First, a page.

Conversations in Black Freedom Studies (CBFS) is a monthly discussion series held at the Schomburg Center for Research in Black Culture. Curated by Jeanne Theoharis and Komozi Woodard, the series was established as a space to discuss the latest scholarship in Black freedom studies, bringing the campus and community together as scholars and activists challenge the older geography, leadership, ideology, culture, and chronology of Civil Rights historiography. Although COVID-19 interrupted the CBFS program for this season, CBFS presents this timely interview to share with our readers in lieu of the in-person discussion.
Conversations in Black Freedom Studies: Can you each tell us a bit about your book and how you came to write this history?
Paul Ortiz: I wrote An African American and Latinx History of the United States to create what activist scholar Elizabeth “Betita” Martinez calls a “New Origin Narrative” of US history. The idea is to place the Black Freedom Struggle with Latin America and the Caribbean at the Center of US History from 1776 to the present. This book is rooted in my upbringing as a Chicano working class kid growing up in the era of White Backlash as well as my experiences deploying to Central America in the 1980s as a soldier with US Special Forces. These experiences gave me a first-hand understanding of racial capitalism, imperialism, and the fraudulence of the ideology of “American exceptionalism.”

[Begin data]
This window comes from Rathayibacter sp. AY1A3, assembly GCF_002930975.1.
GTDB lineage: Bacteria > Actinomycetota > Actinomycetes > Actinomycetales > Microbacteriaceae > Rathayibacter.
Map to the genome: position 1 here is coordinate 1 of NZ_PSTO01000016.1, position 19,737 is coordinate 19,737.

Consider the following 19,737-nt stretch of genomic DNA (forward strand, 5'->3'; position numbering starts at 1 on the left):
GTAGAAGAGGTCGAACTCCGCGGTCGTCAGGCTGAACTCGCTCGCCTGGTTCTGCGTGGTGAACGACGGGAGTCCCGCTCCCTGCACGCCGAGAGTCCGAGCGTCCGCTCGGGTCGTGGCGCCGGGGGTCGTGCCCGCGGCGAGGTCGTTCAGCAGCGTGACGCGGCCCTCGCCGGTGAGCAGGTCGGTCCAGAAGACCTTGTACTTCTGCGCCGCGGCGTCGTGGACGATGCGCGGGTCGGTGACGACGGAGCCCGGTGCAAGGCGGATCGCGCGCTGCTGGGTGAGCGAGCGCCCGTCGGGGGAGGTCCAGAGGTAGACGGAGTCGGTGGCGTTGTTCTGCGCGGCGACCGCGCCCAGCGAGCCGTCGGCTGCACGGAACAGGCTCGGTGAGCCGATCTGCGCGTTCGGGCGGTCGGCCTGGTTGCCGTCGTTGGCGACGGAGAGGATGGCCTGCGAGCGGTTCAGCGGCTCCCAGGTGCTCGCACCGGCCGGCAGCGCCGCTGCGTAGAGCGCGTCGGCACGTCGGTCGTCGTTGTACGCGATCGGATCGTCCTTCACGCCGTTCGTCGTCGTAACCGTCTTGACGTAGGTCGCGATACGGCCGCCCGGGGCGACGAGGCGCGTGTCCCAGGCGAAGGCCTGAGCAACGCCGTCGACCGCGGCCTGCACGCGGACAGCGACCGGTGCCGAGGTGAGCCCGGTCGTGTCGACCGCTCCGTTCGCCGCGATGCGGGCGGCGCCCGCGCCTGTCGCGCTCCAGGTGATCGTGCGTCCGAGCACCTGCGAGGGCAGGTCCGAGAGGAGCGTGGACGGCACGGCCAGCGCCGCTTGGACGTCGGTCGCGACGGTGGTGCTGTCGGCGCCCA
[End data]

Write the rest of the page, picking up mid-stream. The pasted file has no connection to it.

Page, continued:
Chicanos, African Americans, and Asian Americans caught hell in the East Bay where I lived in the mid-1970s. There were running battles in the streets as powerful developers and homeowner associations sought to keep cities east of Oakland as white as possible. Early on, I learned about the unity of oppression, the importance of solidarity, and how corrupt and chaotic US society is to working class people especially.
The ways that I have interpreted my own experiences in the labor movement have determined my approach in thinking of US History as a narrative where slaves, agricultural workers, and immigrant laborers are the central protagonists of the story. This gives me the capacity to explain major events in modern American history from a different vantage point than traditional, Eurocentric perspectives. For example, in the last chapter of the book, I argue that the struggles of Latinx and immigrant workers to unionize in Las Vegas, Nevada in the 1990s are decisive in the election of Barack Obama, the first Black president of the United States two decades later.